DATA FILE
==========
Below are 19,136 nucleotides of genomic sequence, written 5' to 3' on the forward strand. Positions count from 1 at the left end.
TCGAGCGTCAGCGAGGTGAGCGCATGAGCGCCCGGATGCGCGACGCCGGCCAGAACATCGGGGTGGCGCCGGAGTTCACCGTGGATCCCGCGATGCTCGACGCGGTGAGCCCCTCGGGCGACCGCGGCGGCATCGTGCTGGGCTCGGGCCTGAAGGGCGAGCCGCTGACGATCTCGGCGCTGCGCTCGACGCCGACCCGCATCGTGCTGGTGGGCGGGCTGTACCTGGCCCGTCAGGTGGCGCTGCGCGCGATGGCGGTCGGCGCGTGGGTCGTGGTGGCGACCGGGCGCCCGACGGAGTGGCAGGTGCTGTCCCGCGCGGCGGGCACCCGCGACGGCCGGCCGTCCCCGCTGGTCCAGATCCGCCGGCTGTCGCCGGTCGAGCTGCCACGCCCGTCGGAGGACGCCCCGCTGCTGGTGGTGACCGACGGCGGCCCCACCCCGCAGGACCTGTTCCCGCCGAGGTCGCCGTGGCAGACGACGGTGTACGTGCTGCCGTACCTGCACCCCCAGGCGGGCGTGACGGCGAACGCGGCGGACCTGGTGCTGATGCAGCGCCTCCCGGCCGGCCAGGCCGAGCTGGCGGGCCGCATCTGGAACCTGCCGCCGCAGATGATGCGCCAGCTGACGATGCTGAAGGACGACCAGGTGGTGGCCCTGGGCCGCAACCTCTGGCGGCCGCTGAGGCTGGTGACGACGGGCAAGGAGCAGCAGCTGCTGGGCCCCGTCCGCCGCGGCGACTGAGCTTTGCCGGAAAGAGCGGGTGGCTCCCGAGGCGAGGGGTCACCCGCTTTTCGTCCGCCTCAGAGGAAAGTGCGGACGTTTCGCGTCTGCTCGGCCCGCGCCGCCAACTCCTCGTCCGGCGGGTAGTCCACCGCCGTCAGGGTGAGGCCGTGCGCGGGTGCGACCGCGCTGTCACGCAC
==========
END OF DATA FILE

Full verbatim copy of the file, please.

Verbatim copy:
Below are 19,136 nucleotides of genomic sequence, written 5' to 3' on the forward strand. Positions count from 1 at the left end.
TCGAGCGTCAGCGAGGTGAGCGCATGAGCGCCCGGATGCGCGACGCCGGCCAGAACATCGGGGTGGCGCCGGAGTTCACCGTGGATCCCGCGATGCTCGACGCGGTGAGCCCCTCGGGCGACCGCGGCGGCATCGTGCTGGGCTCGGGCCTGAAGGGCGAGCCGCTGACGATCTCGGCGCTGCGCTCGACGCCGACCCGCATCGTGCTGGTGGGCGGGCTGTACCTGGCCCGTCAGGTGGCGCTGCGCGCGATGGCGGTCGGCGCGTGGGTCGTGGTGGCGACCGGGCGCCCGACGGAGTGGCAGGTGCTGTCCCGCGCGGCGGGCACCCGCGACGGCCGGCCGTCCCCGCTGGTCCAGATCCGCCGGCTGTCGCCGGTCGAGCTGCCACGCCCGTCGGAGGACGCCCCGCTGCTGGTGGTGACCGACGGCGGCCCCACCCCGCAGGACCTGTTCCCGCCGAGGTCGCCGTGGCAGACGACGGTGTACGTGCTGCCGTACCTGCACCCCCAGGCGGGCGTGACGGCGAACGCGGCGGACCTGGTGCTGATGCAGCGCCTCCCGGCCGGCCAGGCCGAGCTGGCGGGCCGCATCTGGAACCTGCCGCCGCAGATGATGCGCCAGCTGACGATGCTGAAGGACGACCAGGTGGTGGCCCTGGGCCGCAACCTCTGGCGGCCGCTGAGGCTGGTGACGACGGGCAAGGAGCAGCAGCTGCTGGGCCCCGTCCGCCGCGGCGACTGAGCTTTGCCGGAAAGAGCGGGTGGCTCCCGAGGCGAGGGGTCACCCGCTTTTCGTCCGCCTCAGAGGAAAGTGCGGACGTTTCGCGTCTGCTCGGCCCGCGCCGCCAACTCCTCGTCCGGCGGGTAGTCCACCGCCGTCAGGGTGAGGCCGTGCGCGGGTGCGACCGCGCTGTCACGCAC